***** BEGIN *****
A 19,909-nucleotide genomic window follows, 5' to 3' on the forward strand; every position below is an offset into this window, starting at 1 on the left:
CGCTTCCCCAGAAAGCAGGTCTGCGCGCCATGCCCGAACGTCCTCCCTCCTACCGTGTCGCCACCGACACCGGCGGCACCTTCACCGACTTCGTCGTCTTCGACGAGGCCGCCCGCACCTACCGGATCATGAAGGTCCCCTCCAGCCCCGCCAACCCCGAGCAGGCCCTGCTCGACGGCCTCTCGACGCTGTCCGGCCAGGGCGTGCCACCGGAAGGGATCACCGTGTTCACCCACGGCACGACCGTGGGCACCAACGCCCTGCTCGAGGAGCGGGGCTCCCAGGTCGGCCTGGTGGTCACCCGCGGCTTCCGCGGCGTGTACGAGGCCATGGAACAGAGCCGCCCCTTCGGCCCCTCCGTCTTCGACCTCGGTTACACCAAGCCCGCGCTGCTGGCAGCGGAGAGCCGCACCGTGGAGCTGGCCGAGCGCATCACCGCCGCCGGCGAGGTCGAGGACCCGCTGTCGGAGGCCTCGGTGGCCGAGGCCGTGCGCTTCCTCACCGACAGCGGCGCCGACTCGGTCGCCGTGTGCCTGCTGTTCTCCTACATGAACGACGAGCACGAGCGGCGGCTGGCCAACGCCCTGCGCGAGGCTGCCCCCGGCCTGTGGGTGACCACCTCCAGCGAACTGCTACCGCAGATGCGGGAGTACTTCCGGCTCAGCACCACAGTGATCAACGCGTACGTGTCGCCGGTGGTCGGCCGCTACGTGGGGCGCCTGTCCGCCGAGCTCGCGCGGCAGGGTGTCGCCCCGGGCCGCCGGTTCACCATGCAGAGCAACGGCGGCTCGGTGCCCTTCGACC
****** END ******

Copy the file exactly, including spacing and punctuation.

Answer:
A 19,909-nucleotide genomic window follows, 5' to 3' on the forward strand; every position below is an offset into this window, starting at 1 on the left:
CGCTTCCCCAGAAAGCAGGTCTGCGCGCCATGCCCGAACGTCCTCCCTCCTACCGTGTCGCCACCGACACCGGCGGCACCTTCACCGACTTCGTCGTCTTCGACGAGGCCGCCCGCACCTACCGGATCATGAAGGTCCCCTCCAGCCCCGCCAACCCCGAGCAGGCCCTGCTCGACGGCCTCTCGACGCTGTCCGGCCAGGGCGTGCCACCGGAAGGGATCACCGTGTTCACCCACGGCACGACCGTGGGCACCAACGCCCTGCTCGAGGAGCGGGGCTCCCAGGTCGGCCTGGTGGTCACCCGCGGCTTCCGCGGCGTGTACGAGGCCATGGAACAGAGCCGCCCCTTCGGCCCCTCCGTCTTCGACCTCGGTTACACCAAGCCCGCGCTGCTGGCAGCGGAGAGCCGCACCGTGGAGCTGGCCGAGCGCATCACCGCCGCCGGCGAGGTCGAGGACCCGCTGTCGGAGGCCTCGGTGGCCGAGGCCGTGCGCTTCCTCACCGACAGCGGCGCCGACTCGGTCGCCGTGTGCCTGCTGTTCTCCTACATGAACGACGAGCACGAGCGGCGGCTGGCCAACGCCCTGCGCGAGGCTGCCCCCGGCCTGTGGGTGACCACCTCCAGCGAACTGCTACCGCAGATGCGGGAGTACTTCCGGCTCAGCACCACAGTGATCAACGCGTACGTGTCGCCGGTGGTCGGCCGCTACGTGGGGCGCCTGTCCGCCGAGCTCGCGCGGCAGGGTGTCGCCCCGGGCCGCCGGTTCACCATGCAGAGCAACGGCGGCTCGGTGCCCTTCGACC